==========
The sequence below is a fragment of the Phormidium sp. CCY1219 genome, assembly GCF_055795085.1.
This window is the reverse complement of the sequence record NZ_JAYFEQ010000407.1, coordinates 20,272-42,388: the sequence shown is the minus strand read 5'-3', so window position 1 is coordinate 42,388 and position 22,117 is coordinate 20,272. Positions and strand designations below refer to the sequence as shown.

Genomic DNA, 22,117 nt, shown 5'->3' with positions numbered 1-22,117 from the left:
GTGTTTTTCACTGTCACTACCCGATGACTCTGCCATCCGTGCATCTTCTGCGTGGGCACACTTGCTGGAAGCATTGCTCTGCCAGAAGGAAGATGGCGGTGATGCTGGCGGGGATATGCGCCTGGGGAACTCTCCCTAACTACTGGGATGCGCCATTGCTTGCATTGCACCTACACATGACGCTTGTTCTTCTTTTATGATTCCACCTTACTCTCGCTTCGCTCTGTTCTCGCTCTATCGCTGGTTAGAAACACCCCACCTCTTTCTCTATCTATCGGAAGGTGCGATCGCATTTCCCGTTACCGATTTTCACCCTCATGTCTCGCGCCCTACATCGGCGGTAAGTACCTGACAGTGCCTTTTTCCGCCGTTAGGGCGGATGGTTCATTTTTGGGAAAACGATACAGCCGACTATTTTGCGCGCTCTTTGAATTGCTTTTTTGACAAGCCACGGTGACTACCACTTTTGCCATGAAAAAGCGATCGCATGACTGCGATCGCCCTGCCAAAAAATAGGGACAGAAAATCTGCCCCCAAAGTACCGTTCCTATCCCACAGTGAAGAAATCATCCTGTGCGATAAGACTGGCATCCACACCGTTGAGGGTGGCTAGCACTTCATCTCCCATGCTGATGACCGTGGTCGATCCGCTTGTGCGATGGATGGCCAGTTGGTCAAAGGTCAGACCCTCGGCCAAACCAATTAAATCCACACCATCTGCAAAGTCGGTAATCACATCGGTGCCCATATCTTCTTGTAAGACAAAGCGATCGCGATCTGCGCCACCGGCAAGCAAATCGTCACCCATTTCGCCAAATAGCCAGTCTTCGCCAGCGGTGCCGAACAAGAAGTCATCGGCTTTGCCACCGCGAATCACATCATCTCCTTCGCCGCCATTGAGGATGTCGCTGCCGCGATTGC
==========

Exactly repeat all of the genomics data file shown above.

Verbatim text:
The sequence below is a fragment of the Phormidium sp. CCY1219 genome, assembly GCF_055795085.1.
This window is the reverse complement of the sequence record NZ_JAYFEQ010000407.1, coordinates 20,272-42,388: the sequence shown is the minus strand read 5'-3', so window position 1 is coordinate 42,388 and position 22,117 is coordinate 20,272. Positions and strand designations below refer to the sequence as shown.

Genomic DNA, 22,117 nt, shown 5'->3' with positions numbered 1-22,117 from the left:
GTGTTTTTCACTGTCACTACCCGATGACTCTGCCATCCGTGCATCTTCTGCGTGGGCACACTTGCTGGAAGCATTGCTCTGCCAGAAGGAAGATGGCGGTGATGCTGGCGGGGATATGCGCCTGGGGAACTCTCCCTAACTACTGGGATGCGCCATTGCTTGCATTGCACCTACACATGACGCTTGTTCTTCTTTTATGATTCCACCTTACTCTCGCTTCGCTCTGTTCTCGCTCTATCGCTGGTTAGAAACACCCCACCTCTTTCTCTATCTATCGGAAGGTGCGATCGCATTTCCCGTTACCGATTTTCACCCTCATGTCTCGCGCCCTACATCGGCGGTAAGTACCTGACAGTGCCTTTTTCCGCCGTTAGGGCGGATGGTTCATTTTTGGGAAAACGATACAGCCGACTATTTTGCGCGCTCTTTGAATTGCTTTTTTGACAAGCCACGGTGACTACCACTTTTGCCATGAAAAAGCGATCGCATGACTGCGATCGCCCTGCCAAAAAATAGGGACAGAAAATCTGCCCCCAAAGTACCGTTCCTATCCCACAGTGAAGAAATCATCCTGTGCGATAAGACTGGCATCCACACCGTTGAGGGTGGCTAGCACTTCATCTCCCATGCTGATGACCGTGGTCGATCCGCTTGTGCGATGGATGGCCAGTTGGTCAAAGGTCAGACCCTCGGCCAAACCAATTAAATCCACACCATCTGCAAAGTCGGTAATCACATCGGTGCCCATATCTTCTTGTAAGACAAAGCGATCGCGATCTGCGCCACCGGCAAGCAAATCGTCACCCATTTCGCCAAATAGCCAGTCTTCGCCAGCGGTGCCGAACAAGAAGTCATCGGCTTTGCCACCGCGAATCACATCATCTCCTTCGCCGCCATTGAGGATGTCGCTGCCGCGATTGC